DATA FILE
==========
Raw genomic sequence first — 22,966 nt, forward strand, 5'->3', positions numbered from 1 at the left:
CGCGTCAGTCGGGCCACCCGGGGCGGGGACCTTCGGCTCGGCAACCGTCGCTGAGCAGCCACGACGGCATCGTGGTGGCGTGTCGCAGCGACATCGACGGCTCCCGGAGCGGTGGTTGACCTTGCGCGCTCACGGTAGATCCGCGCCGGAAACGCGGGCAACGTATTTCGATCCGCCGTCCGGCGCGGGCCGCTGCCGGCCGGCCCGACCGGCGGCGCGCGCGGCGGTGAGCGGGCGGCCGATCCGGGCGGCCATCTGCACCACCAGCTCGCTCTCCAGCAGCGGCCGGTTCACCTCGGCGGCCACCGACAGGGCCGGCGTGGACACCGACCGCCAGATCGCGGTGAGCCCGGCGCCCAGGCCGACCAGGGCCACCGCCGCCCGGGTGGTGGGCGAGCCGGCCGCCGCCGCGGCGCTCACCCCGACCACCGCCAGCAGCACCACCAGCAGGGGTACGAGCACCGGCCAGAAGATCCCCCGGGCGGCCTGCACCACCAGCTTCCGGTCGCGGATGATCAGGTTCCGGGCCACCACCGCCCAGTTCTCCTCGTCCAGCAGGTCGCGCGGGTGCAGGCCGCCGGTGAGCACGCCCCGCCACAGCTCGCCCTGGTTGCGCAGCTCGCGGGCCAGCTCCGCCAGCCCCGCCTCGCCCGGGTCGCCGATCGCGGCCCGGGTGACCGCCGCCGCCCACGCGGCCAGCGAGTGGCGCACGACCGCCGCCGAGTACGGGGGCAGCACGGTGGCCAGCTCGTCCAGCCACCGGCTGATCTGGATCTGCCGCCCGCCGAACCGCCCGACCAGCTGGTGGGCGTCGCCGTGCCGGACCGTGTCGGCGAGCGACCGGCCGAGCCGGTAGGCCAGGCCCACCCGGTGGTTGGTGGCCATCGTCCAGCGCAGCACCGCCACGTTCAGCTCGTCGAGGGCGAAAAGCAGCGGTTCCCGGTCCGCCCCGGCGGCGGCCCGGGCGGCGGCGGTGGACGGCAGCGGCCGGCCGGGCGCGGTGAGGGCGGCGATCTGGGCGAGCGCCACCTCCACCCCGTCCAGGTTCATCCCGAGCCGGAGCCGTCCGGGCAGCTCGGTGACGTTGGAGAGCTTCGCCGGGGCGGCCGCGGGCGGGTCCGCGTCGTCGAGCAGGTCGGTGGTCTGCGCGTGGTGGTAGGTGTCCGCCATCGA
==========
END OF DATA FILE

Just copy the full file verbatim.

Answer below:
Raw genomic sequence first — 22,966 nt, forward strand, 5'->3', positions numbered from 1 at the left:
CGCGTCAGTCGGGCCACCCGGGGCGGGGACCTTCGGCTCGGCAACCGTCGCTGAGCAGCCACGACGGCATCGTGGTGGCGTGTCGCAGCGACATCGACGGCTCCCGGAGCGGTGGTTGACCTTGCGCGCTCACGGTAGATCCGCGCCGGAAACGCGGGCAACGTATTTCGATCCGCCGTCCGGCGCGGGCCGCTGCCGGCCGGCCCGACCGGCGGCGCGCGCGGCGGTGAGCGGGCGGCCGATCCGGGCGGCCATCTGCACCACCAGCTCGCTCTCCAGCAGCGGCCGGTTCACCTCGGCGGCCACCGACAGGGCCGGCGTGGACACCGACCGCCAGATCGCGGTGAGCCCGGCGCCCAGGCCGACCAGGGCCACCGCCGCCCGGGTGGTGGGCGAGCCGGCCGCCGCCGCGGCGCTCACCCCGACCACCGCCAGCAGCACCACCAGCAGGGGTACGAGCACCGGCCAGAAGATCCCCCGGGCGGCCTGCACCACCAGCTTCCGGTCGCGGATGATCAGGTTCCGGGCCACCACCGCCCAGTTCTCCTCGTCCAGCAGGTCGCGCGGGTGCAGGCCGCCGGTGAGCACGCCCCGCCACAGCTCGCCCTGGTTGCGCAGCTCGCGGGCCAGCTCCGCCAGCCCCGCCTCGCCCGGGTCGCCGATCGCGGCCCGGGTGACCGCCGCCGCCCACGCGGCCAGCGAGTGGCGCACGACCGCCGCCGAGTACGGGGGCAGCACGGTGGCCAGCTCGTCCAGCCACCGGCTGATCTGGATCTGCCGCCCGCCGAACCGCCCGACCAGCTGGTGGGCGTCGCCGTGCCGGACCGTGTCGGCGAGCGACCGGCCGAGCCGGTAGGCCAGGCCCACCCGGTGGTTGGTGGCCATCGTCCAGCGCAGCACCGCCACGTTCAGCTCGTCGAGGGCGAAAAGCAGCGGTTCCCGGTCCGCCCCGGCGGCGGCCCGGGCGGCGGCGGTGGACGGCAGCGGCCGGCCGGGCGCGGTGAGGGCGGCGATCTGGGCGAGCGCCACCTCCACCCCGTCCAGGTTCATCCCGAGCCGGAGCCGTCCGGGCAGCTCGGTGACGTTGGAGAGCTTCGCCGGGGCGGCCGCGGGCGGGTCCGCGTCGTCGAGCAGGTCGGTGGTCTGCGCGTGGTGGTAGGTGTCCGCCATCGA